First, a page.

Church Parade at the Front
by Stanley Scislowski
Perth Regt, 5th CDN ARMD DIV, 1943-1945
Somewhere in Italy -- Whenever I attend a church service, especially a Remembrance Service, I can't help but let memory take me back to those days so long ago now, during the war, when, as a Private in an infantry regiment, I listened to our Padre conduct church services. Most of the time these Services weren't held within the sanctity of a place of worship beneath soaring vaults, and surrounded by the icons of Roman Catholicism. They were, through circumstance and necessity, held behind the bomb-shattered and the bullet-scarred walls of any building that would serve the purpose. At times, whenever possible and prudent, they were held in the open in a ravine or valley out of sight of the malevolent eyes of the enemy artillery spotters who, we could be sure, would have soon unleashed their hate upon us.
Wherever the service was held, we listened intently to the sermon as delivered by our beloved Padre, Crawford Smith. We were closer to God than we'd ever been, unlike so many services held in Canada and in England when other things were on our young minds. We sang the treasured hymns, amongst them the most treasured of all, 'Abide With Me'. Never had a hymn meant so much to us as it did in those unlikely places of worship. We sang with uncommon reverence, drawing on the power of those moving words to bring forth out of our inner selves whatever courage was there that we needed to ease the rising fear within our hearts. We would need this courage in abundance to face the terrors we knew soon would come.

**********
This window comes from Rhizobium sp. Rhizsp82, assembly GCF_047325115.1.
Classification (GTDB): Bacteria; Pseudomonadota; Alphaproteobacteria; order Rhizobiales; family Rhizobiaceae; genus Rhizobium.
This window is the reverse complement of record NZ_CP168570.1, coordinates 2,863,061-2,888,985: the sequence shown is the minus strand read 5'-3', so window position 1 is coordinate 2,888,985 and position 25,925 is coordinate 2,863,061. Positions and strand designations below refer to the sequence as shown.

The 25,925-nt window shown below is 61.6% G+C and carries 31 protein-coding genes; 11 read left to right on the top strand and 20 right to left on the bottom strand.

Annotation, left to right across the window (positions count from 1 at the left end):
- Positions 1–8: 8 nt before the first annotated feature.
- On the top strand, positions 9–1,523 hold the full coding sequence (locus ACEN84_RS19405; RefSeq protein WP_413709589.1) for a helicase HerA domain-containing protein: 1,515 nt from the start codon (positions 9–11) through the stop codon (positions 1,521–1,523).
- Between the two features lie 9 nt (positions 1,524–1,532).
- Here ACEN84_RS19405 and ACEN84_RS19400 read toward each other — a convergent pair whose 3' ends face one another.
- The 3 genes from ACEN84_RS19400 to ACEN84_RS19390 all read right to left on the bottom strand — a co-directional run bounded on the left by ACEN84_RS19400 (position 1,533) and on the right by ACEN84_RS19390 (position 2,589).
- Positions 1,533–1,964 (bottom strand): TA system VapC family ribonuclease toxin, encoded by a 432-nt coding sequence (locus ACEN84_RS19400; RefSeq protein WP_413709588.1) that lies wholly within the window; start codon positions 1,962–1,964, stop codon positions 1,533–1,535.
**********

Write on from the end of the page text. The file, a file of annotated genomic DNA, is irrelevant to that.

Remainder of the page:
On this one occasion that memory brings to mind, we stood, crowded upon each other in the battered, draughty and dusty interior of what had once been a commercial building a mile or so from the front line, paying heed to what the Padre had to say. Only a couple of hours earlier we'd been put on notice that at first light the next morning the Regiment would put in an attack on the strongly-held enemy positions in and around the next village down the road. And then the Service came to that part where we sang 'Abide With Me'. The expressions of faith that made up this beautiful hymn crossed my mind, and as we sang, I found myself inserting my own feelings between the lines, feelings that harboured the fear that perhaps I might not be coming back at battle's end.  Now, so many years removed from that worrisome  moment, I can't remember exactly what those thoughts were that my mind inserted between each line of the first stanza, but I think they went something like this, or close to it:
Abide with me; fast falls the eventide
God, tomorrow we make our big attack.Take care of me, God, I'm afraid to die
When other helpers fail and comforts flee,
The Sergeant says not to worry, everything'll be okay, but I'm still afraid
Help of the helpless, oh abide with me.
God, I don't want to die so young.
And after we'd sung the next two stanzas, I couldn't help but let my mind take me back home, wondering how my mother and family would take it when the telegram came saying I'd been killed in action. At this point, in an unspoken prayer to God, I asked Him: Oh, God, if I should die, give my mother the strength to accept my death with the same courage and strength she has shown me all the days of my life.
These might not have been the exact same words which went through my mind as I sang the hymn and then offered up the short prayer. The originals were probably a lot simpler and less dramatic, but they are more or less of the same sentiment. Whether God did walk with me through the days that followed, leading me through and around the incomparable hell going on all around us, I can't begin to say. It's infinitely beyond my reasoning power to understand the mysteries and miracles of prayer - of how God chooses who should live and whose time it was to go and by what manner his death should come.
Why death for Them and not for me? No answer has ever come.

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